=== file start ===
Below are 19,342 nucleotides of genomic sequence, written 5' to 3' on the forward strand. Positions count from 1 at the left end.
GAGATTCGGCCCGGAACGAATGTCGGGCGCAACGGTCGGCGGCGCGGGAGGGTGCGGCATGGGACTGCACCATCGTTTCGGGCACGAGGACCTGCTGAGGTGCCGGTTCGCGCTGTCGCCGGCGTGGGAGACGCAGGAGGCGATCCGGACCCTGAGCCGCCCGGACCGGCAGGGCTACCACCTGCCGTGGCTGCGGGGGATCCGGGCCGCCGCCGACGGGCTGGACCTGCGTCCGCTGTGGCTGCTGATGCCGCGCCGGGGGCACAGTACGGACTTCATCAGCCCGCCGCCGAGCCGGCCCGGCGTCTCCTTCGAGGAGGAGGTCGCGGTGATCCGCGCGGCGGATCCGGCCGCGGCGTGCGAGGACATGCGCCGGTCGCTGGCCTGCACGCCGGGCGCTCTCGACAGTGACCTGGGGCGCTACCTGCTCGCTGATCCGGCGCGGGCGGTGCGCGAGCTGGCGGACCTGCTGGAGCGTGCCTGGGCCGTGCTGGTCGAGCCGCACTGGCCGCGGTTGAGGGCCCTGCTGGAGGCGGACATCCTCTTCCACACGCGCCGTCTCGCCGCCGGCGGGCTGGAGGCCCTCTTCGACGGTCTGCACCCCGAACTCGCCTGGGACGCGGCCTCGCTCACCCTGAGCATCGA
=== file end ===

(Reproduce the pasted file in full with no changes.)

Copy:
Below are 19,342 nucleotides of genomic sequence, written 5' to 3' on the forward strand. Positions count from 1 at the left end.
GAGATTCGGCCCGGAACGAATGTCGGGCGCAACGGTCGGCGGCGCGGGAGGGTGCGGCATGGGACTGCACCATCGTTTCGGGCACGAGGACCTGCTGAGGTGCCGGTTCGCGCTGTCGCCGGCGTGGGAGACGCAGGAGGCGATCCGGACCCTGAGCCGCCCGGACCGGCAGGGCTACCACCTGCCGTGGCTGCGGGGGATCCGGGCCGCCGCCGACGGGCTGGACCTGCGTCCGCTGTGGCTGCTGATGCCGCGCCGGGGGCACAGTACGGACTTCATCAGCCCGCCGCCGAGCCGGCCCGGCGTCTCCTTCGAGGAGGAGGTCGCGGTGATCCGCGCGGCGGATCCGGCCGCGGCGTGCGAGGACATGCGCCGGTCGCTGGCCTGCACGCCGGGCGCTCTCGACAGTGACCTGGGGCGCTACCTGCTCGCTGATCCGGCGCGGGCGGTGCGCGAGCTGGCGGACCTGCTGGAGCGTGCCTGGGCCGTGCTGGTCGAGCCGCACTGGCCGCGGTTGAGGGCCCTGCTGGAGGCGGACATCCTCTTCCACACGCGCCGTCTCGCCGCCGGCGGGCTGGAGGCCCTCTTCGACGGTCTGCACCCCGAACTCGCCTGGGACGCGGCCTCGCTCACCCTGAGCATCGA